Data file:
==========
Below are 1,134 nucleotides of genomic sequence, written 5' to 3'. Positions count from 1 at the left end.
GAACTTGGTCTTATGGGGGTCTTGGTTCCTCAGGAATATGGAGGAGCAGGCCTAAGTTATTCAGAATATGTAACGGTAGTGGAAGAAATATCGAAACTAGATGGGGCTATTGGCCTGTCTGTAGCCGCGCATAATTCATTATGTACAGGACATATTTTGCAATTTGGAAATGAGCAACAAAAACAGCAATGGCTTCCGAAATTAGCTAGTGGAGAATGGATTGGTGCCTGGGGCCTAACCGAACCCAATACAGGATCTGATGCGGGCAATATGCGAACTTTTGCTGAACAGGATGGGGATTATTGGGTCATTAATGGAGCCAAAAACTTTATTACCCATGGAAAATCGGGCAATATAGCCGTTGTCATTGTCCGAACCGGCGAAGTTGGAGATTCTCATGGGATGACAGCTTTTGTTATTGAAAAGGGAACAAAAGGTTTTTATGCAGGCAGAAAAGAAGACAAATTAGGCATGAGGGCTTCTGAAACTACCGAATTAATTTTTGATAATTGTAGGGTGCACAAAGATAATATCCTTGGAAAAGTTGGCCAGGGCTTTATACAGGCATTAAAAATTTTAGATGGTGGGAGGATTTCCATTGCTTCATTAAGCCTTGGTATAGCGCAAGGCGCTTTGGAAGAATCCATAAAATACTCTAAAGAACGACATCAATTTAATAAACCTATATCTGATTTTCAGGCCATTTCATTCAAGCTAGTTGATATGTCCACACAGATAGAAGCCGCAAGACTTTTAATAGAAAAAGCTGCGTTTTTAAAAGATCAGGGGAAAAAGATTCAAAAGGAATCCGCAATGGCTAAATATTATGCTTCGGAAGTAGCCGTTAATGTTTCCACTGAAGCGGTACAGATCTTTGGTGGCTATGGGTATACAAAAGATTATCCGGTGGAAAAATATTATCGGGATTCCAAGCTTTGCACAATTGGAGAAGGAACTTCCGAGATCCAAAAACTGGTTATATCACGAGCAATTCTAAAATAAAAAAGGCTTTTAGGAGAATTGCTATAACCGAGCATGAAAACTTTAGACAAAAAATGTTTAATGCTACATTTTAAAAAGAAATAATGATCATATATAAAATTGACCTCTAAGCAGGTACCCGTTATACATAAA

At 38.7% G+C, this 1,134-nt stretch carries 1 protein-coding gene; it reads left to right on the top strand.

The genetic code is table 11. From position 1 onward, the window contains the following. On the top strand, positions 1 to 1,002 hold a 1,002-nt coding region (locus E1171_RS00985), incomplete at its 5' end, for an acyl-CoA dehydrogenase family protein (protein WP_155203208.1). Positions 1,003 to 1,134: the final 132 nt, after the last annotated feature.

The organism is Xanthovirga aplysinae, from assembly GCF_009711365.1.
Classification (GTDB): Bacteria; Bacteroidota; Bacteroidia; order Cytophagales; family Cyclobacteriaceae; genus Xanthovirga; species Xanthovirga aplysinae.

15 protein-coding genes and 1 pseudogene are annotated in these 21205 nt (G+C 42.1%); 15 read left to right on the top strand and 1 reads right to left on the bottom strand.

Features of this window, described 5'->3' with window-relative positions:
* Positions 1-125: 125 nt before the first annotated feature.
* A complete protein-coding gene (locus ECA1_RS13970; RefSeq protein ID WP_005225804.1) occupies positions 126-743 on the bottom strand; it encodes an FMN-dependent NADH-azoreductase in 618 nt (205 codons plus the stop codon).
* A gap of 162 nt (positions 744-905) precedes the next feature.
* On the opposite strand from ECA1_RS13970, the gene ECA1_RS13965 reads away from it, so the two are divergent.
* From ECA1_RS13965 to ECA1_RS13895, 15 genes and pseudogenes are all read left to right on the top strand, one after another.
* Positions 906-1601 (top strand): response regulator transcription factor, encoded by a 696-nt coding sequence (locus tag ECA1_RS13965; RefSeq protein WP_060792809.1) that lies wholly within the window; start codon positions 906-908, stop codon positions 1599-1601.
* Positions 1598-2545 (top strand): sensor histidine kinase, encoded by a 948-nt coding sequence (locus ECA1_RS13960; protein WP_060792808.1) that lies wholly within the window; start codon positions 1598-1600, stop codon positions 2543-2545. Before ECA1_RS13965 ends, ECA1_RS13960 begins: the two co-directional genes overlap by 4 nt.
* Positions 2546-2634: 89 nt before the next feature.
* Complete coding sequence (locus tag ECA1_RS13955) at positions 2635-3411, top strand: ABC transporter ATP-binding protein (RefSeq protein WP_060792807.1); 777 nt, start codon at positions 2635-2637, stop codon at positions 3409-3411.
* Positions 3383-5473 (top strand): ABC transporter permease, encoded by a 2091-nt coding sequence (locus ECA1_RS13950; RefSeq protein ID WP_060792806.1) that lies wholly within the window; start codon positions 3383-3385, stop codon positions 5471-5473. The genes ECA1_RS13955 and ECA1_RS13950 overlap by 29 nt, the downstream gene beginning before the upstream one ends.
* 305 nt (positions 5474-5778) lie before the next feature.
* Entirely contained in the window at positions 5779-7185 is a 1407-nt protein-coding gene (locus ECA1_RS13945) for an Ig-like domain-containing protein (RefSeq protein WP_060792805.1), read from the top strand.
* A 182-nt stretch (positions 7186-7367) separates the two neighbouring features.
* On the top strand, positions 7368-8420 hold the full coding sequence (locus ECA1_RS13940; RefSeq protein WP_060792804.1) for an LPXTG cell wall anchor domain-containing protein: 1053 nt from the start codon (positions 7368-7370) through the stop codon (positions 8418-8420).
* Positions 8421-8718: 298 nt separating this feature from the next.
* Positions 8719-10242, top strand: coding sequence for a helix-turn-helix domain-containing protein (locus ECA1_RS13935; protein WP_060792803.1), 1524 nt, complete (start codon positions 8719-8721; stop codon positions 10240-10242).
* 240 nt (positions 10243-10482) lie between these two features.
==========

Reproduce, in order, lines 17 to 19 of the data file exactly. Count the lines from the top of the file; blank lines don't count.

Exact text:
* Complete coding sequence (locus tag ECA1_RS13955) at positions 2635-3411, top strand: ABC transporter ATP-binding protein (RefSeq protein WP_060792807.1); 777 nt, start codon at positions 2635-2637, stop codon at positions 3409-3411.
* Positions 3383-5473 (top strand): ABC transporter permease, encoded by a 2091-nt coding sequence (locus ECA1_RS13950; RefSeq protein ID WP_060792806.1) that lies wholly within the window; start codon positions 3383-3385, stop codon positions 5471-5473. The genes ECA1_RS13955 and ECA1_RS13950 overlap by 29 nt, the downstream gene beginning before the upstream one ends.
* 305 nt (positions 5474-5778) lie before the next feature.